Germany has ratified the Agreement on a Unified Patent Court
The anticipated German Ratification of the UPC Agreement has finally taken place after the German government deposited its instrument of ratification of the Agreement on a Unified Patent Court with the Council of the European Union, thus triggering the start of the sunrise period on 1 March 2023.
This brings the number of states to have ratified the agreement to 17 including Austria, Belgium, Bulgaria, Denmark, Estonia, Finland, France, Italy, Latvia, Lithuania, Luxembourg, Malta, Netherlands, Portugal, Slovenia, Sweden and now also Germany.
Other EU countries are expected to follow in the future, including Ireland whose Government has reaffirmed its commitment to participate in the European Unitary Patent system and Unified Patent Court (UPC) and to hold a referendum to enable Ireland to do so.
The recent ratification of the UPC Agreement by Germany will enable the UPC to formally enter into force on 1 June 2023, in accordance with Article 89 of the UPC Agreement.
Among those to publicly welcome the news of Germany’s ratification is the European Patent Office (EPO). EPO President António Campinos says “The deposit by Germany opens the door for a new era of IP protection in Europe. Under the Unitary Patent system, European businesses will be able to benefit from broader and more effective patent protection at lower costs, which is particularly important for smaller entities. The start of the long-expected system is the result of close co-operation and constructive work of all partners and stakeholders of the European patent system. It will be a boon for the European economy as it establishes a uniform technology market facilitating transactions across a big economic region.”
With the court expected to begin hearing cases later in the year, it remains to be seen how effective the UPC will be in streamlining the patent process and protecting businesses’ intellectual property. Nonetheless, Germany’s ratification marks a significant step towards a more harmonized and streamlined approach to the EU’s patent system and patent law.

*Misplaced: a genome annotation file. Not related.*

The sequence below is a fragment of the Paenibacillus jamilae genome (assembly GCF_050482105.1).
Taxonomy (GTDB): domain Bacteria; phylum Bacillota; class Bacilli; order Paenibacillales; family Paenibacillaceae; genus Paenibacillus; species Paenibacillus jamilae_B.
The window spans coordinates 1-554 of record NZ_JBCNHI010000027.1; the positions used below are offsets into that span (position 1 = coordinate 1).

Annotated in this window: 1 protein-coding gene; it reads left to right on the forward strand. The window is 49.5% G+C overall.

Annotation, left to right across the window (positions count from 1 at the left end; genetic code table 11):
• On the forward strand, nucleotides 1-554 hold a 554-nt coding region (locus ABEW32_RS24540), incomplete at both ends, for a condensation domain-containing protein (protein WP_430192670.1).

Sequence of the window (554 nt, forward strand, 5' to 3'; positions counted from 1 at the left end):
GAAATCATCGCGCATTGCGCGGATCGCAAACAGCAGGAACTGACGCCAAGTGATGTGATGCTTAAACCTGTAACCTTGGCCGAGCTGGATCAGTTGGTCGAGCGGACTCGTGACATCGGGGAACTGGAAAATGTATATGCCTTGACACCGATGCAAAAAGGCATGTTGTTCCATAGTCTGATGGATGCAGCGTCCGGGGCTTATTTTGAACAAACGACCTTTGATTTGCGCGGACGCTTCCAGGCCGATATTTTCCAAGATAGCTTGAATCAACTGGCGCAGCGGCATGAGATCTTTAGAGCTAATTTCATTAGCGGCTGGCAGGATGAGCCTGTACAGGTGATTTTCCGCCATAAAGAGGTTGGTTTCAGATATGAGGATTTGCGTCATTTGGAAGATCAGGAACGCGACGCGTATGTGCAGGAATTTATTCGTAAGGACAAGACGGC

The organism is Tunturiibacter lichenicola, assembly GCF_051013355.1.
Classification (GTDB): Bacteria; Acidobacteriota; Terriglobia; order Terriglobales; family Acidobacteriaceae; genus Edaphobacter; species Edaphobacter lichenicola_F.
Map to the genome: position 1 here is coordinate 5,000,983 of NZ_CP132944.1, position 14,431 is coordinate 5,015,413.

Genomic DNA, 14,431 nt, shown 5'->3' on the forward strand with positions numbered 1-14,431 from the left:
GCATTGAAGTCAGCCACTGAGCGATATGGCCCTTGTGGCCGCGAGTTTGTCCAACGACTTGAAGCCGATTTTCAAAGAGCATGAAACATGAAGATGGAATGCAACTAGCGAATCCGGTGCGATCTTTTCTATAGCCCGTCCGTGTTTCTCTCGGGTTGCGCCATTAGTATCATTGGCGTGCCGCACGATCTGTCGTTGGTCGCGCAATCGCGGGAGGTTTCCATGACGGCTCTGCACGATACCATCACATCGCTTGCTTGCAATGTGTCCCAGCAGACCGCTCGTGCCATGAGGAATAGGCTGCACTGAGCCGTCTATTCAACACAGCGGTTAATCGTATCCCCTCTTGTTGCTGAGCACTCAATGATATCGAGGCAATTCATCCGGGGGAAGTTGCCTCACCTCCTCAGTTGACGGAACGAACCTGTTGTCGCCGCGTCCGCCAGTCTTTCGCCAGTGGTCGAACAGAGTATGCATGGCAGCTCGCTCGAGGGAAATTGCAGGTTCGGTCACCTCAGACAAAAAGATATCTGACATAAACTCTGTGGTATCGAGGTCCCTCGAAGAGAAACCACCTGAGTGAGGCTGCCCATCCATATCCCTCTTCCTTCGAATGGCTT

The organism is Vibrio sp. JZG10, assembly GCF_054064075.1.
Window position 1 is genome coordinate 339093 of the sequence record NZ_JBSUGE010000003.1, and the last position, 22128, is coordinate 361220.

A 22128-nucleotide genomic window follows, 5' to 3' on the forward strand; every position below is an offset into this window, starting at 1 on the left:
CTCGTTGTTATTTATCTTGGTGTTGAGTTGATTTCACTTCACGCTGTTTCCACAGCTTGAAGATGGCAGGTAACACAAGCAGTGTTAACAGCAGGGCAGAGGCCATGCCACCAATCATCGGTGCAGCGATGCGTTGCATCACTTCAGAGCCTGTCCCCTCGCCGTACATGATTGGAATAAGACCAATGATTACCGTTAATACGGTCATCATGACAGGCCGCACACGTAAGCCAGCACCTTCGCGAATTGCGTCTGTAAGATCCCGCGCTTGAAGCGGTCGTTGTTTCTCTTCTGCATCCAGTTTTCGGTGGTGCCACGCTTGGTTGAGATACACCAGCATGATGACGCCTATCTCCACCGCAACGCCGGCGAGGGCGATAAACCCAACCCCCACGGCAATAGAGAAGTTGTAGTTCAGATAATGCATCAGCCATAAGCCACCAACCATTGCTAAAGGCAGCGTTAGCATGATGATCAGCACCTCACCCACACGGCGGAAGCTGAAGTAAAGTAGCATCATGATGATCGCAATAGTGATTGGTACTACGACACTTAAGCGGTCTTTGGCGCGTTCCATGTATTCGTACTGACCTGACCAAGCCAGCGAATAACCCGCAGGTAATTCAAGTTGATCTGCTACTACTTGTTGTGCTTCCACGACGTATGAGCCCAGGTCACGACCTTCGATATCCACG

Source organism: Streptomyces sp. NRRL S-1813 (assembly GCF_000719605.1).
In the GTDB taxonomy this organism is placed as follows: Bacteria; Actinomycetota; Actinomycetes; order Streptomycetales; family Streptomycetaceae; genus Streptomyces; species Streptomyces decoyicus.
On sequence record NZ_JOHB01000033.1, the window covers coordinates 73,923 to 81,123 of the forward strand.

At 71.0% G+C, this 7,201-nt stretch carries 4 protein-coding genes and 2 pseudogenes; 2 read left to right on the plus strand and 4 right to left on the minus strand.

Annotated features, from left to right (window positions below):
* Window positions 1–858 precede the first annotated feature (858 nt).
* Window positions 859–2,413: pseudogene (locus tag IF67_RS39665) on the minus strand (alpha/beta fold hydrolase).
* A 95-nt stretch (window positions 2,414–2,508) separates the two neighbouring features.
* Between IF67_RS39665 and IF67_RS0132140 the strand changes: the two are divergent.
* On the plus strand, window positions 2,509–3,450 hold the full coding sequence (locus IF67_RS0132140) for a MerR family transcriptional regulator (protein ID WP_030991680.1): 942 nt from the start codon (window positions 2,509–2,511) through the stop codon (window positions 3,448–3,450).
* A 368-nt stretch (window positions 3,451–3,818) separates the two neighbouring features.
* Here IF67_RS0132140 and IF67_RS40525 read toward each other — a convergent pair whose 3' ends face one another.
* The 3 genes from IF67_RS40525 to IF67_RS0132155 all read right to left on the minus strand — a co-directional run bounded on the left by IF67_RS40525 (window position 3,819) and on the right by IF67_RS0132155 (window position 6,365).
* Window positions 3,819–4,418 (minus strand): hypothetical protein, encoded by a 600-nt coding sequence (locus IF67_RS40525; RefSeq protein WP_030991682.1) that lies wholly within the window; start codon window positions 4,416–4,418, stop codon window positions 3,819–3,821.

UPC Timeline Delayed
The date of entry into force of the UPC Agreement was initially marked as 1 April 2023, however, the UPC announced an adjustment of this timeline to allow users more time to prepare themselves for the strong authentication required to access the Case Management System (CMS) and to sign documents.
The sunrise period will now begin on 1 March 2023. From this date, proprietors may ‘opt out’ their European patents and published European patent applications from the jurisdiction of the UPC. Applications to opt-out which are accepted by the Registry during the sunrise period shall be treated as entered on the register on the date of entry into force of the Agreement, i.e., on 1 June 2023.
As a recap, the following requirements must be met for a valid opt-out:
- all actual proprietors have agreed to the opt-out
- no action has been brought before the UPC in respect of the application, patent or SPC for which opt-out has been requested
- the opt-out can only be made in respect of all states for which the European patent has been granted or which have been designated in the application
Despite the delay to the start of the sunrise period and the entry into force of the UPC Agreement, the starting date for the EPO transitional measures remained, enabling applicants to file early requests for unitary effect and to request a delay in issuing the decision to grant a European patent as from 1 January 2023.
A Unitary Patent offers several benefits, including:
- major cost savings as it eliminates the need for separate national validations, translations and maintenance fees in each member state
- uniform protection across all participating member states, making it easier for patent owners to enforce their rights in the event of an infringement
Accordingly, it’s no surprise that many European patent applicants have already begun availing of the EPO transitional measures, as reported last week.
Second Sunrise Practice Period
We have successfully carried out a test opt-out since the second sunrise practice period started on 13 February and we will be monitoring the test site for any further developments or changes prior to the beginning of the sunrise period.
Figure 1 shows an opt-out receipt produced by the CMS test environment
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Hannah Quigley – European Patent Attorney